In Jugalbandi, Vinay Sitapati unravels the relationship between Advani and Vajpayee, examining BJP before Modi
Jugalbandi has a strong narrative thread and it can open up the debate on the rise of the BJP before Modi, and the progression of the BJP as a political party in a post-Congress India
Towards the end of his book, author Vinay Sitapati says, “Vajpayee’s and Advani’s ability to work with each other through thick and thin was based on more than just cold calculations and warm feelings. It was also based on an ideology that valued teamwork.” Jugalbandi unravels this relationship between the two stalwarts of Hindutva — Lal Krishna Advani and Atal Bihari Vajpayee, while at the same time, explaining the formation and the rise of the Bharatiya Janata Party (BJP).
Sitapati identifies “Modi’s better connect with the voter” as perhaps the “most telling difference” between the two eras of the BJP. He writes that both Advani and Vajpayee lacked the daily contact with the masses that Modi had perfected. According to him, neither Vajpayee nor Advani were mass leaders whereas Modi has an “almost mystical connect with the voter. The prime minister he is most like is Indira Gandhi.” That should surely cause some heartburn!
Also, he points to a difference in the relationships of Advani and Vajpayee and Modi and Shah (a hint that there could be a Jugalbandi 2 in the offing). “It is hard to imagine Narendra Modi one day serving under Amit Shah — the way Vajpayee and Advani were able to swap roles not once but twice. They were able to do this only because they had internalised the teamwork that is at the heart of Hindu nationalism. It is in this sense, and not without irony, that the Vajpayee-Advani relationship seems more ‘ideological’ than Modi–Shah’s,” Sitapati concludes.
While it is admittedly hard to see Shah and Modi switch roles, both do subscribe in a sense to the ‘teamwork’ valued by the Rashtriya Sawayamsevak Sangh (RSS) and the BJP, which is largely contingent on acquiescence and submitting to a larger cause — that of Hindu Rashtra and unity. For example, as Prime Minister, Vajpayee had to give in to Advani, then his home minister, when he wanted Gujarat chief minister Narendra Modi to resign after the communal riots in Gujarat, 2002, not once but twice.
Sitapati explains that the BJP before Narendra Modi, from 1924 to 2004, is the subject matter of this book which contributes to academic discussions on: What is Hindu nationalism? Does the ‘inclusion- moderation’ thesis apply to the BJP? And what accounts for the rise of the BJP before Modi? The book shows how the intertwined lives of Advani and Vajpayee steered the BJP from its founding principle of Gandhian Socialism, to a majoritarianism replete with the Ram temple, cow slaughter bans, terrorising Muslims by mob lynching and now laws against the so-called love jihad, apart from the Citizens Amendment Act. That widespread protests have marked each of these actions indicate that ordinary people are still brave enough to protest despite the terrible consequences for some, and still cling to hope that a vestige of democracy survives in this country.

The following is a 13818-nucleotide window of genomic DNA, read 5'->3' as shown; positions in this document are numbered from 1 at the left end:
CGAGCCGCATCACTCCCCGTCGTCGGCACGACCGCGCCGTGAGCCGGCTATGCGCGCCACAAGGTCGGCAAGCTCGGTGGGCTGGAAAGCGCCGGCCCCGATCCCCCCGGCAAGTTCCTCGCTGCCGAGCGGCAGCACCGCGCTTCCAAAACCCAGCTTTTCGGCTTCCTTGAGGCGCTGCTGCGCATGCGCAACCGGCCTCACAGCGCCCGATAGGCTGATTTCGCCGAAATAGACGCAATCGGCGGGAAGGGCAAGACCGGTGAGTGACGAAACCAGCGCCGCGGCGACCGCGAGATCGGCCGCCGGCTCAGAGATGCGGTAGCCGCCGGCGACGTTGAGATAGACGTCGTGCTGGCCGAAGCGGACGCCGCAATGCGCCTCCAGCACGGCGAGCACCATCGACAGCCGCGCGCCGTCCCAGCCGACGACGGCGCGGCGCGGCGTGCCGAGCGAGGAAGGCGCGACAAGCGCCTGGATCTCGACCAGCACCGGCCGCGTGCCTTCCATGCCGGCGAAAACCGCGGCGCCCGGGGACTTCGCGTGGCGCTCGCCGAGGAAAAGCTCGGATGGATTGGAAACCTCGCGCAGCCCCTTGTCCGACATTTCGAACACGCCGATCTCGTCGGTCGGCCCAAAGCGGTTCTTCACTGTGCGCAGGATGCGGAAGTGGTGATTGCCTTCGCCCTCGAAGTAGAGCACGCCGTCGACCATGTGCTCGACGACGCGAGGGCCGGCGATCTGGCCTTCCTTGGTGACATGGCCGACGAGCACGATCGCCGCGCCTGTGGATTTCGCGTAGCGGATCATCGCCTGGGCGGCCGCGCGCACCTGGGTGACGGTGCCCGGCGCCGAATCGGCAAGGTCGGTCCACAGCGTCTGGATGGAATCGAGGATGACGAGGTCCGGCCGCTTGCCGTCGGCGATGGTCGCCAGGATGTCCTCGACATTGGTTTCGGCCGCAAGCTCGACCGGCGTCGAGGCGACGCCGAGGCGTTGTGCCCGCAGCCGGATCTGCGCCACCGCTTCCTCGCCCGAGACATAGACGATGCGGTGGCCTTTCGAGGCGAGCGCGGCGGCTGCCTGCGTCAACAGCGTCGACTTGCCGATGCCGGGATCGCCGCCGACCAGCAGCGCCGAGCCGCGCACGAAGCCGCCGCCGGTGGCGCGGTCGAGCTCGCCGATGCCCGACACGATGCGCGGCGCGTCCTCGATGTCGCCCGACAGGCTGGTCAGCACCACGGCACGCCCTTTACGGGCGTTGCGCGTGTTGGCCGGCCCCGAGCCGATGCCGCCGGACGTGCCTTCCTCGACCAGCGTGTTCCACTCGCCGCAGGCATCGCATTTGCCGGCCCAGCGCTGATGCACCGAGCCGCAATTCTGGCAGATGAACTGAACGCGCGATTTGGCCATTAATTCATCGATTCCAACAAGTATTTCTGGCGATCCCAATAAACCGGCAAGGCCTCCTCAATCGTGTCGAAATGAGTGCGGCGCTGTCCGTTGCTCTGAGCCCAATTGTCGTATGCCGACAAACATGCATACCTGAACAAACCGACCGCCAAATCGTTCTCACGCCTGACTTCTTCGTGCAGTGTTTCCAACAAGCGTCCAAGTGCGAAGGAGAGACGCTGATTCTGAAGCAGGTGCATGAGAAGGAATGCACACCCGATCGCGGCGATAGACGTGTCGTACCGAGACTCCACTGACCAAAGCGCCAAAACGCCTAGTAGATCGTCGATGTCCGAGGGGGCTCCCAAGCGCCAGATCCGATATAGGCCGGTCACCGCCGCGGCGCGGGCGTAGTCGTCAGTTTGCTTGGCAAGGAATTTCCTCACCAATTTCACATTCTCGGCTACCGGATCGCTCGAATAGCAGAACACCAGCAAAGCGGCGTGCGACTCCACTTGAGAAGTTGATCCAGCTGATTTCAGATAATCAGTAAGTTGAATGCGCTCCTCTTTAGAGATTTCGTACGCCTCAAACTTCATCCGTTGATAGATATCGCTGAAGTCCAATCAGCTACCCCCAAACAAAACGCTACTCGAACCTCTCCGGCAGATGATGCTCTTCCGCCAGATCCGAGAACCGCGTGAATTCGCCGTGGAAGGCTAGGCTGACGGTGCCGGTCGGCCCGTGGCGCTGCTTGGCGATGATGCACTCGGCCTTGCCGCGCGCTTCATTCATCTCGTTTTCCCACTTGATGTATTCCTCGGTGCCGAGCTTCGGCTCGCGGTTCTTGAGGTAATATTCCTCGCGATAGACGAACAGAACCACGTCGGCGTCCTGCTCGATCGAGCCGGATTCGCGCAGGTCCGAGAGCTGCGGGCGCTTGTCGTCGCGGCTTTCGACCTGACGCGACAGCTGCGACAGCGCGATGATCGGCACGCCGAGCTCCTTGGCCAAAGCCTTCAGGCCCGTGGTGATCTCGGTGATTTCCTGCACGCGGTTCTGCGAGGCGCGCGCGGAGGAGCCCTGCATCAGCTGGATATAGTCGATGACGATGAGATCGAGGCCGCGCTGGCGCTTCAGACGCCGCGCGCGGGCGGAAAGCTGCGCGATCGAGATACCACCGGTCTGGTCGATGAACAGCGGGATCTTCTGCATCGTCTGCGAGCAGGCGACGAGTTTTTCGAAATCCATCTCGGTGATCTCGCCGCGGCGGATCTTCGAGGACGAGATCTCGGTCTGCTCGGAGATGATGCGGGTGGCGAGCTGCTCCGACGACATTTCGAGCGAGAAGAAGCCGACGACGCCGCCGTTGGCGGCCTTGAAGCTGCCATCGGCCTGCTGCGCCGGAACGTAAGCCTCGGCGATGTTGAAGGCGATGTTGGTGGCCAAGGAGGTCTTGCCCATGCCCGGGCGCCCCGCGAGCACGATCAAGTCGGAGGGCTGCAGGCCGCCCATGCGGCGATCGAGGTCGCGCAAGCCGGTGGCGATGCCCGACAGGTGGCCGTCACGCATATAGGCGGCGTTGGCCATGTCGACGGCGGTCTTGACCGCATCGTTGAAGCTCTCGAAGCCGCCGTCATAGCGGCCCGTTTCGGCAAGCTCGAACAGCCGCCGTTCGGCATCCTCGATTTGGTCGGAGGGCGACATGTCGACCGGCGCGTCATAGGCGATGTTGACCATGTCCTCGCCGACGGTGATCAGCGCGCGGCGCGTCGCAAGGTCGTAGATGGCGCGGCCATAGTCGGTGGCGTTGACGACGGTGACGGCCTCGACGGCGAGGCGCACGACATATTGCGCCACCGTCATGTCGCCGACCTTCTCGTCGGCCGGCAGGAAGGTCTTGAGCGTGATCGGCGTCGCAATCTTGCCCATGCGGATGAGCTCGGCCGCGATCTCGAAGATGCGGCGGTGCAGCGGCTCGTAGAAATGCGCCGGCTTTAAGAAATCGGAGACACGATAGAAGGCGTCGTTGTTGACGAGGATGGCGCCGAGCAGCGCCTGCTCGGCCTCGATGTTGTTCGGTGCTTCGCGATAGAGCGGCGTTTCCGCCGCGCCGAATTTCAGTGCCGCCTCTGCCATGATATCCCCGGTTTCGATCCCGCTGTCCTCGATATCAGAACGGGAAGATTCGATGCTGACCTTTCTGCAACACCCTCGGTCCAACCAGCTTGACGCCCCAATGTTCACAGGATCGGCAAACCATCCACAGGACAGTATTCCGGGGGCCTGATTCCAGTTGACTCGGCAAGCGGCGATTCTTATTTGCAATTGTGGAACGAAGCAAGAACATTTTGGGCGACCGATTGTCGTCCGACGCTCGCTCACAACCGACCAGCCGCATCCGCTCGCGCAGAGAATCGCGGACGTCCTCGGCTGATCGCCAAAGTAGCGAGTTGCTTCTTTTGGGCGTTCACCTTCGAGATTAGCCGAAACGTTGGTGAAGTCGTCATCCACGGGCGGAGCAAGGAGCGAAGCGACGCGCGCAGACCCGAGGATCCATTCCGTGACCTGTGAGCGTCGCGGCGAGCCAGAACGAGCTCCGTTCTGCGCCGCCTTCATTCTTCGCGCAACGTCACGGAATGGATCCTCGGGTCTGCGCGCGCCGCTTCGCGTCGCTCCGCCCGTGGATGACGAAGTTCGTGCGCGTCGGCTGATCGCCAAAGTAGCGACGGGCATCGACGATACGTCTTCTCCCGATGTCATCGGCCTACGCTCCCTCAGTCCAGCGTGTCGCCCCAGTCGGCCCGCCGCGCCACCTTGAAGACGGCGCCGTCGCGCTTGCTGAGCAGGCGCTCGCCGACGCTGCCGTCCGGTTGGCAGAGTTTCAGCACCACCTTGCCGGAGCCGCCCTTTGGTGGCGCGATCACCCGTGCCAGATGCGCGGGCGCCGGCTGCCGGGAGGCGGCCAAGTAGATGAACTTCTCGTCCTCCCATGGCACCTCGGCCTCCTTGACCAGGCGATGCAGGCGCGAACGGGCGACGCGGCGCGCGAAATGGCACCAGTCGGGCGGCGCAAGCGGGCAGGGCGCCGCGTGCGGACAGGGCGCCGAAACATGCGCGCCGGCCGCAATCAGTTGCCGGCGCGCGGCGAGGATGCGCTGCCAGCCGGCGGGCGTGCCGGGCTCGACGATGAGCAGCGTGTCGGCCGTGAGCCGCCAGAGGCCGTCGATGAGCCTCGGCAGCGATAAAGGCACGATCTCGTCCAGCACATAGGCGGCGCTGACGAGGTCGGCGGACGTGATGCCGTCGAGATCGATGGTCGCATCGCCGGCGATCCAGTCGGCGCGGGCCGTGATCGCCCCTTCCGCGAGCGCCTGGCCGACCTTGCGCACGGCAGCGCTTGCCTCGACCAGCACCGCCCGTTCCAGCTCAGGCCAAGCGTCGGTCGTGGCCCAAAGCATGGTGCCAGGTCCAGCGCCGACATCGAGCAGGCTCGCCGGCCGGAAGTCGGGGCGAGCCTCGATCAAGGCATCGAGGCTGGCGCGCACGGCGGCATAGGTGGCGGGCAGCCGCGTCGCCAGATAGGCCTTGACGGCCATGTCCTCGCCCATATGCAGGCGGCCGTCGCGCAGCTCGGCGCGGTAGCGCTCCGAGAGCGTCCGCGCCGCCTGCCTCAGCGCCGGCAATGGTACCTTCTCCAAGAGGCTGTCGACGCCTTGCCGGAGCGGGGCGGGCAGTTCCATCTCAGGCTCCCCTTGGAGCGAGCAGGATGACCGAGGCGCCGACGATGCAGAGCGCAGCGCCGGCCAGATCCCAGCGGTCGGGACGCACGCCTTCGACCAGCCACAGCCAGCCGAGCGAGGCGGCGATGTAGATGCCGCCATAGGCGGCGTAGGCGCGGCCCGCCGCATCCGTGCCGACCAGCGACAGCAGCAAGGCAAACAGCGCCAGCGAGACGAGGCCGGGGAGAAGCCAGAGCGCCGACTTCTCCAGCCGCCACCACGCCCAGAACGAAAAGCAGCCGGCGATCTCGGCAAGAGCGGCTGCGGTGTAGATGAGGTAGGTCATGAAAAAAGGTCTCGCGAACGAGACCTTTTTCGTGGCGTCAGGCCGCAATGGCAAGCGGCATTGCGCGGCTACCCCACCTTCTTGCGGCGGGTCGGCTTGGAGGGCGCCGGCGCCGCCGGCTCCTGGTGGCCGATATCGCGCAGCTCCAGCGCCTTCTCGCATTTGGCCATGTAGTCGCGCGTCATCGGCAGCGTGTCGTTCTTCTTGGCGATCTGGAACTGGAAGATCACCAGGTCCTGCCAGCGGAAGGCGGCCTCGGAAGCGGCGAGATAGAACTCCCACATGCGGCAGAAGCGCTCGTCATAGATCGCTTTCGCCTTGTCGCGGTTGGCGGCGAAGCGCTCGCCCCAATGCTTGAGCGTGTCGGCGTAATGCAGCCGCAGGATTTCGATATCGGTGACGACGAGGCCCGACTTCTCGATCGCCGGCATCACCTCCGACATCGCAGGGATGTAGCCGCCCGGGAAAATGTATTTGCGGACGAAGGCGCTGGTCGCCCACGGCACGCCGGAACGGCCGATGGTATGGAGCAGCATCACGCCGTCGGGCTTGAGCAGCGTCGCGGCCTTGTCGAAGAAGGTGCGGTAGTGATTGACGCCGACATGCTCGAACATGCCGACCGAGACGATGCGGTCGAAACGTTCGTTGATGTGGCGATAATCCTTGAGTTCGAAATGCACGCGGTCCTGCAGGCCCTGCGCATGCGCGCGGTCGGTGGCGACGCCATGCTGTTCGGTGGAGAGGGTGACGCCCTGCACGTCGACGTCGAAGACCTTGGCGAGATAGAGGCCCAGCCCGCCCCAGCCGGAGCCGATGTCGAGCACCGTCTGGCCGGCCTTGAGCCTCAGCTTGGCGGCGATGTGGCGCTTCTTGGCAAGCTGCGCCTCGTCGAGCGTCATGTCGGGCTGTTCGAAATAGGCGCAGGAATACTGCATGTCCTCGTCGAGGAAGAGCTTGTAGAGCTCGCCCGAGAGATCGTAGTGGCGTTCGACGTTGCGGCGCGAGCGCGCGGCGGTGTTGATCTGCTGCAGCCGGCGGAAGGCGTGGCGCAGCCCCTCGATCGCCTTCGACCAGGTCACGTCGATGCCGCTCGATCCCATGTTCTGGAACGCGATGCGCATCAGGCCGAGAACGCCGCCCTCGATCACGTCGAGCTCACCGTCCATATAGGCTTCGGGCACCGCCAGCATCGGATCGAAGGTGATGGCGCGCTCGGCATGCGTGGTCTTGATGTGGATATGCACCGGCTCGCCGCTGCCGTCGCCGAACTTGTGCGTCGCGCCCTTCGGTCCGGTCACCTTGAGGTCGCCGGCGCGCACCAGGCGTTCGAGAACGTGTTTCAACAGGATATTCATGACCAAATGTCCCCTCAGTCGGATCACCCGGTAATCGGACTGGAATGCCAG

Advani and Vajpayee are not two ordinary people — and as the book shows, they played a significant role in the post Congress trajectory of the country and contributed to changing the idea of India by eventually encouraging and supporting Narendra Modi (Advani openly and Vajpayee as part of his belief in teamwork). It is a jugalbandi that withered not just the lotus but also the idea of India by endorsing an ideology of Hindutva that was intolerant and aggressive and promoting the man who came to embody that.
Vajpayee’s projection as a moderate leader, a good Parliamentarian, a man who lived with another woman who was married — as his liberal face — and also a leader who sought good ties with Pakistan, jars uncomfortably with his refusal to push his convictions for fear of breaking the RSS credo of unity and teamwork. Where Advani and Vajpayee differed was perhaps in articulating their support for a Hindu Rashtra. Vajpayee was willing to be led along, even if he on the face of it, had reservations, whereas Advani, seeing rich political remunerations, wholly endorsed it.
The revisionist approach of the book at times tends to soften the blow of Hindutva and its actions. The Jugalbandi then while recording this political tandem of two close friends, sometimes falls apart in dissecting the import of the duo’s actions, though the interplay of the two main characters holds your attention. Sitapati — who has earlier written a biography of India’s Prime Minister PV Narasimha Rao and is well versed with the Babri Masjid demolition in 1992 — is speculative in his analysis of the role of leaders in the demolition. He writes: